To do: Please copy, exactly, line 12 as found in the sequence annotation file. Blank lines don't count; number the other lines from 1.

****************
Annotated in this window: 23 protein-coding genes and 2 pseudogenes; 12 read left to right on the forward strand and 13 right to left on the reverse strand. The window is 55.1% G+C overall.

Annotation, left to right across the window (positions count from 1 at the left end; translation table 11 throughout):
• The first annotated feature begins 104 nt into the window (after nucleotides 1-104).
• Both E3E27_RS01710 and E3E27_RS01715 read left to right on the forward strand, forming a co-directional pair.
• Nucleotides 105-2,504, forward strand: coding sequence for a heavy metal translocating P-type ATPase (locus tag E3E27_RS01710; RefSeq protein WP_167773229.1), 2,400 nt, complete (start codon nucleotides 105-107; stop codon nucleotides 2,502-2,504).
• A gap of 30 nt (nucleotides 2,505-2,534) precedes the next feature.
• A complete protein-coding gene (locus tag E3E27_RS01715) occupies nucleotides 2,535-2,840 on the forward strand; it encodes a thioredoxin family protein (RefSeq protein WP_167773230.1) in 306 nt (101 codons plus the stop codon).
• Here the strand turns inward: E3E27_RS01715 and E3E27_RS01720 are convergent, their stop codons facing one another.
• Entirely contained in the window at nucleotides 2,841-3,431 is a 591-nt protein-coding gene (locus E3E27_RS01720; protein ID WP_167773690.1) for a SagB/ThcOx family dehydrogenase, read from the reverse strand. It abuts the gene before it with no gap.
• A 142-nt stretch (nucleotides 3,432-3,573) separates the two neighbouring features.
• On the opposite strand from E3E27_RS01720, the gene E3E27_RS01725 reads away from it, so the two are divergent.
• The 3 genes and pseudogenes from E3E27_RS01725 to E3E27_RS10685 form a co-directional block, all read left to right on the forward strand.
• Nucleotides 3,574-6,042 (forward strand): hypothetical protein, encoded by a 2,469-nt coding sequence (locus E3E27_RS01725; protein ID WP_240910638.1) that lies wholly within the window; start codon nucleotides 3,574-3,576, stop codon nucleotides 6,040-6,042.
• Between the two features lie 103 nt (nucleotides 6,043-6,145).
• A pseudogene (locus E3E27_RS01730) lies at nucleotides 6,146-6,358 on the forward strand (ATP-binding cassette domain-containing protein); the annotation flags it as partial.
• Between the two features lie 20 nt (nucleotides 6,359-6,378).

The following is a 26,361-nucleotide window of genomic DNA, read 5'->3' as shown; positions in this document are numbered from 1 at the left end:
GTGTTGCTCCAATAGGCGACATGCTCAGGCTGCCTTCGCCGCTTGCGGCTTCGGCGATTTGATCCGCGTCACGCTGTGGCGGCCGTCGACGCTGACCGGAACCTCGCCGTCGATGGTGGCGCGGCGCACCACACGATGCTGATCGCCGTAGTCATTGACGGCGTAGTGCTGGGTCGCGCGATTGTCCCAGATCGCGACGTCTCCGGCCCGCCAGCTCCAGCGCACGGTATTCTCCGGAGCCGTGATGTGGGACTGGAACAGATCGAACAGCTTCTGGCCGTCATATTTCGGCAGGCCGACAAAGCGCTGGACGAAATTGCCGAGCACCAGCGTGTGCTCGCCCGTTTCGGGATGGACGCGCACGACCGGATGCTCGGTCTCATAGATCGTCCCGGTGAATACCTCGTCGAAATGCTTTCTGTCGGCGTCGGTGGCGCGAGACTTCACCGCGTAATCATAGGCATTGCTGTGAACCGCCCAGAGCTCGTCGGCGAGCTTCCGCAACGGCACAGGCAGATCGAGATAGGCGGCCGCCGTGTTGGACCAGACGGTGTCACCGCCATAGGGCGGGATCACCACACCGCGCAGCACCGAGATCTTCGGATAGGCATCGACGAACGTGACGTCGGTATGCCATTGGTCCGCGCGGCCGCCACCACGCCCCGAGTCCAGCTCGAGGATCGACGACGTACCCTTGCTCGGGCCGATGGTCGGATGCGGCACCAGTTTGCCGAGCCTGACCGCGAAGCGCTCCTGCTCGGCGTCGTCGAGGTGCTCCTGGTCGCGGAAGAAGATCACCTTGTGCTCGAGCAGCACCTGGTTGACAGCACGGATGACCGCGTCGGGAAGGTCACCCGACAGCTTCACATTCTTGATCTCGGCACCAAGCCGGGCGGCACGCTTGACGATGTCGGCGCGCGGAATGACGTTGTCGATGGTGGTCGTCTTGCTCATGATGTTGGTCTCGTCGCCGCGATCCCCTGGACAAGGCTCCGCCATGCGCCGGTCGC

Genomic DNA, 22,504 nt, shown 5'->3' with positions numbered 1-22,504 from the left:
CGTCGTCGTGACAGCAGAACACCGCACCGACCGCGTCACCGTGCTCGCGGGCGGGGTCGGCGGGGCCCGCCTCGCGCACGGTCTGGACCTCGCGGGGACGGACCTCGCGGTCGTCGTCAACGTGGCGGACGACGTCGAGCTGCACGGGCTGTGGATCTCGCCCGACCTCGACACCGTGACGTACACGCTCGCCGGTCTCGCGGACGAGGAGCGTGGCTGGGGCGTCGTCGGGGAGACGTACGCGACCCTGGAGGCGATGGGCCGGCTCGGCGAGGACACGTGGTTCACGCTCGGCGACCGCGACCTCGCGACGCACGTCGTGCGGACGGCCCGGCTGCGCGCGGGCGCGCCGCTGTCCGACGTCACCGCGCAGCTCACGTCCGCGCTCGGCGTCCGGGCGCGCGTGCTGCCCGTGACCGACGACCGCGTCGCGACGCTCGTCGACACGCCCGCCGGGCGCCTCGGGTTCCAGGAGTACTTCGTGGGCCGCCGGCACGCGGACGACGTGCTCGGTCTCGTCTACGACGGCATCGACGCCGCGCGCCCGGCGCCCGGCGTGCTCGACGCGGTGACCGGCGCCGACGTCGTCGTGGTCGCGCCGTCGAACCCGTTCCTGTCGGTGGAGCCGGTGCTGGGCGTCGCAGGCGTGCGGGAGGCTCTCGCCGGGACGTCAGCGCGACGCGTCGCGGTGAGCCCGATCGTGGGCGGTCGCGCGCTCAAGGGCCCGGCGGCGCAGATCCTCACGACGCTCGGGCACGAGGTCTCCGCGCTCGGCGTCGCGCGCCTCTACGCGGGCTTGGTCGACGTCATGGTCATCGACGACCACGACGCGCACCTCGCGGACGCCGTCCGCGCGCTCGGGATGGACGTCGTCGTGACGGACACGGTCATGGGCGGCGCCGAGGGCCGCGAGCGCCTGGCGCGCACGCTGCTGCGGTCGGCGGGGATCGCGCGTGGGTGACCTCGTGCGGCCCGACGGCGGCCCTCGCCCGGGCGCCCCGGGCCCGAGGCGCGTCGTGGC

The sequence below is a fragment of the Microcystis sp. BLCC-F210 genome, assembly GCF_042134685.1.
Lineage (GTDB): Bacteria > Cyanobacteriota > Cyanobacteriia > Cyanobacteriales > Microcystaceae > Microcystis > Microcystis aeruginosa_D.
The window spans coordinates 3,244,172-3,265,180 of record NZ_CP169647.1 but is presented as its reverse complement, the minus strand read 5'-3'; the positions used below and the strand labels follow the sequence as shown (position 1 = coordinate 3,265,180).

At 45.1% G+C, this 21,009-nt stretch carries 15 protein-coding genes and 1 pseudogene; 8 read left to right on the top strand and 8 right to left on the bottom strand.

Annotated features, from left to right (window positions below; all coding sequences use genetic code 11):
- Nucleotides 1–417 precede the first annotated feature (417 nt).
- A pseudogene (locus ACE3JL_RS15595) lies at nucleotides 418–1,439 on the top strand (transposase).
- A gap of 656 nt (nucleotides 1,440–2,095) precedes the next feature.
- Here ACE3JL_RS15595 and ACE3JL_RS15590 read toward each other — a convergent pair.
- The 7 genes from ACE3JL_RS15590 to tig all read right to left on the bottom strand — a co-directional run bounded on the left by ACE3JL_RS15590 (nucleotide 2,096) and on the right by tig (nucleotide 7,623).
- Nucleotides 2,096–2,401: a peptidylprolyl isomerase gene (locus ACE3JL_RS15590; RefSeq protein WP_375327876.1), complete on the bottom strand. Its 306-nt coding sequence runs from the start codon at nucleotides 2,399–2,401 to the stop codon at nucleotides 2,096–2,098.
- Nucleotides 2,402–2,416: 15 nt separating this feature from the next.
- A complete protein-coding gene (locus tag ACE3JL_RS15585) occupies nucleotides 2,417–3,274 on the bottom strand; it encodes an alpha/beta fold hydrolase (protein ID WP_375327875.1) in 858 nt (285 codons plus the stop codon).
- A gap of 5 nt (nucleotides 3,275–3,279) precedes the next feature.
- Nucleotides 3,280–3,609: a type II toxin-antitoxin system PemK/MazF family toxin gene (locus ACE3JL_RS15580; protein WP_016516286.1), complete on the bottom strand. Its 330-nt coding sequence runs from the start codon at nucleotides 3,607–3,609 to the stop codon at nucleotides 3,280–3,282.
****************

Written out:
• The 3 genes and pseudogenes from E3E27_RS01725 to E3E27_RS10685 form a co-directional block, all read left to right on the forward strand.